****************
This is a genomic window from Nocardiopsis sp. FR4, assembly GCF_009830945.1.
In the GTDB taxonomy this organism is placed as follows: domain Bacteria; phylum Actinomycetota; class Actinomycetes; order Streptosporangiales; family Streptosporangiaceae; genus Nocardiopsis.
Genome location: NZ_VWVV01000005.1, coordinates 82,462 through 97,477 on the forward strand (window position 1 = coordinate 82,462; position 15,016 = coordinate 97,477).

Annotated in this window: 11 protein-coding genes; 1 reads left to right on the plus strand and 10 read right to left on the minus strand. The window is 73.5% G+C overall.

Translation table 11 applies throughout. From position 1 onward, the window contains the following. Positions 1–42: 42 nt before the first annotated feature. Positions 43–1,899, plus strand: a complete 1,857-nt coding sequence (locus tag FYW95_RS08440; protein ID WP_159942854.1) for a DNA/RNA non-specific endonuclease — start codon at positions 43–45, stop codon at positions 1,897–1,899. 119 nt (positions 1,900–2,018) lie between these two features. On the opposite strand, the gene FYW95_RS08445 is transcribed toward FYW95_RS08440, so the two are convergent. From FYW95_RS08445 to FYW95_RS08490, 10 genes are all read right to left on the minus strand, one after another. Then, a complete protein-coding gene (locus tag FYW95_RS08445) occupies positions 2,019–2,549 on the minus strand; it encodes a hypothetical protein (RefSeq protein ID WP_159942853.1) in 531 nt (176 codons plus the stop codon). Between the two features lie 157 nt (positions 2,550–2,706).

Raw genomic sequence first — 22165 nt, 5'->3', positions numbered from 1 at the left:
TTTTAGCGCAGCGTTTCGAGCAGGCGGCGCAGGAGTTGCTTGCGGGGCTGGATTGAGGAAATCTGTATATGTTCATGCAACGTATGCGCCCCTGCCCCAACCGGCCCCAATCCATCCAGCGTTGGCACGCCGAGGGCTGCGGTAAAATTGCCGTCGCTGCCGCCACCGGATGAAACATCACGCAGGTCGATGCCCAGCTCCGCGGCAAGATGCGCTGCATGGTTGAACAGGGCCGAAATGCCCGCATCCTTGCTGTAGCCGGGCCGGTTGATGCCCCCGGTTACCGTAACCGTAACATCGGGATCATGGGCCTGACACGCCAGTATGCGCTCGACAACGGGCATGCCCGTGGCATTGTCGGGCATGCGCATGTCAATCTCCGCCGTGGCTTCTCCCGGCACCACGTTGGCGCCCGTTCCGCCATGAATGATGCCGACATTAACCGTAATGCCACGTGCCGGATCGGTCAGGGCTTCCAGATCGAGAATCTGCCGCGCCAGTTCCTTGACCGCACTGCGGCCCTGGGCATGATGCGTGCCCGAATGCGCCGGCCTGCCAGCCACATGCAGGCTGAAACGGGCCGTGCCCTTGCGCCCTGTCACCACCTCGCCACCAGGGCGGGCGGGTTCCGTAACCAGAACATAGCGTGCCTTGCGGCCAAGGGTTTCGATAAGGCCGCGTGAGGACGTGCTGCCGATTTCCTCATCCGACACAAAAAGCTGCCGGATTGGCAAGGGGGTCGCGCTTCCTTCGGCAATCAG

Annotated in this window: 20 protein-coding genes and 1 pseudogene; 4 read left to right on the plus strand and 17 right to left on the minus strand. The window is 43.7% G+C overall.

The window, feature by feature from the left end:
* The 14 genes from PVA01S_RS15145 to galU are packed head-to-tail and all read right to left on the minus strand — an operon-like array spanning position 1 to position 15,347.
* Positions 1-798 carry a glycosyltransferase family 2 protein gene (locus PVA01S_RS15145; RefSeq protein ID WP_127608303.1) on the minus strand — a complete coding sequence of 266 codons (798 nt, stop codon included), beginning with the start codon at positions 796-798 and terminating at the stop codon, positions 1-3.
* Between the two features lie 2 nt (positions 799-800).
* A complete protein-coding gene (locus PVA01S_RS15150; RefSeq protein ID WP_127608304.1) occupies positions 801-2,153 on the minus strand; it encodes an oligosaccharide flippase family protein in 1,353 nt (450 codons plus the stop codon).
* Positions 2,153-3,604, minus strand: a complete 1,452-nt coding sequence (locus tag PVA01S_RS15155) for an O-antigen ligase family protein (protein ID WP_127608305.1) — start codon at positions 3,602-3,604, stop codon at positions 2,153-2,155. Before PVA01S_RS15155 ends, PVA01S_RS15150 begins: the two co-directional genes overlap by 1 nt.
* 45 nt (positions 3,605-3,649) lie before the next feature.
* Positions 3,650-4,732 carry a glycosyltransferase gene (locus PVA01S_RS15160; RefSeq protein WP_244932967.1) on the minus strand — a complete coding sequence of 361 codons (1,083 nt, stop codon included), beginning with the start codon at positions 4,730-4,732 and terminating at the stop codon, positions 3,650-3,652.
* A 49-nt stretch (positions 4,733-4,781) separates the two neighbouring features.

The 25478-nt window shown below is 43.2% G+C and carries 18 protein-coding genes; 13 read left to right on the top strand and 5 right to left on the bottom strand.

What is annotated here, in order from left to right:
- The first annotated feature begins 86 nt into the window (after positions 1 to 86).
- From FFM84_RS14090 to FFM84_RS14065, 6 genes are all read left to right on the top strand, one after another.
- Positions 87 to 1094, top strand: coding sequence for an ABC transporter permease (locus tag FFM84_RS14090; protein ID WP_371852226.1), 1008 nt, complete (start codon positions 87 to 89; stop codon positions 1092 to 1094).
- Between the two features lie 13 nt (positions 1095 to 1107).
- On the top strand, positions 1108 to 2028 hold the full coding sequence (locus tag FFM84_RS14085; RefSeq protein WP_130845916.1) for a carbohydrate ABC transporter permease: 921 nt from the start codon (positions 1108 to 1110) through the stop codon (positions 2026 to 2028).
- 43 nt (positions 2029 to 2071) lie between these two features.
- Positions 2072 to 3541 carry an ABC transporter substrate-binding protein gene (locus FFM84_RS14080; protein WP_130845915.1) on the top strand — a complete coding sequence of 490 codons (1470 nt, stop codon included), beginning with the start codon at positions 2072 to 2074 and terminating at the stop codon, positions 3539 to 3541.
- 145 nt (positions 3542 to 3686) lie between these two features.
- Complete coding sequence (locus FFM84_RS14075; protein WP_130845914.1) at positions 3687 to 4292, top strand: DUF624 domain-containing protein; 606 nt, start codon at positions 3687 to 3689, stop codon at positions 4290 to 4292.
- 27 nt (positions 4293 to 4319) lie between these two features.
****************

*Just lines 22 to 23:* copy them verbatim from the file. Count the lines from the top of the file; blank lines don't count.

- Positions 87 to 1094, top strand: coding sequence for an ABC transporter permease (locus tag FFM84_RS14090; protein ID WP_371852226.1), 1008 nt, complete (start codon positions 87 to 89; stop codon positions 1092 to 1094).
- Between the two features lie 13 nt (positions 1095 to 1107).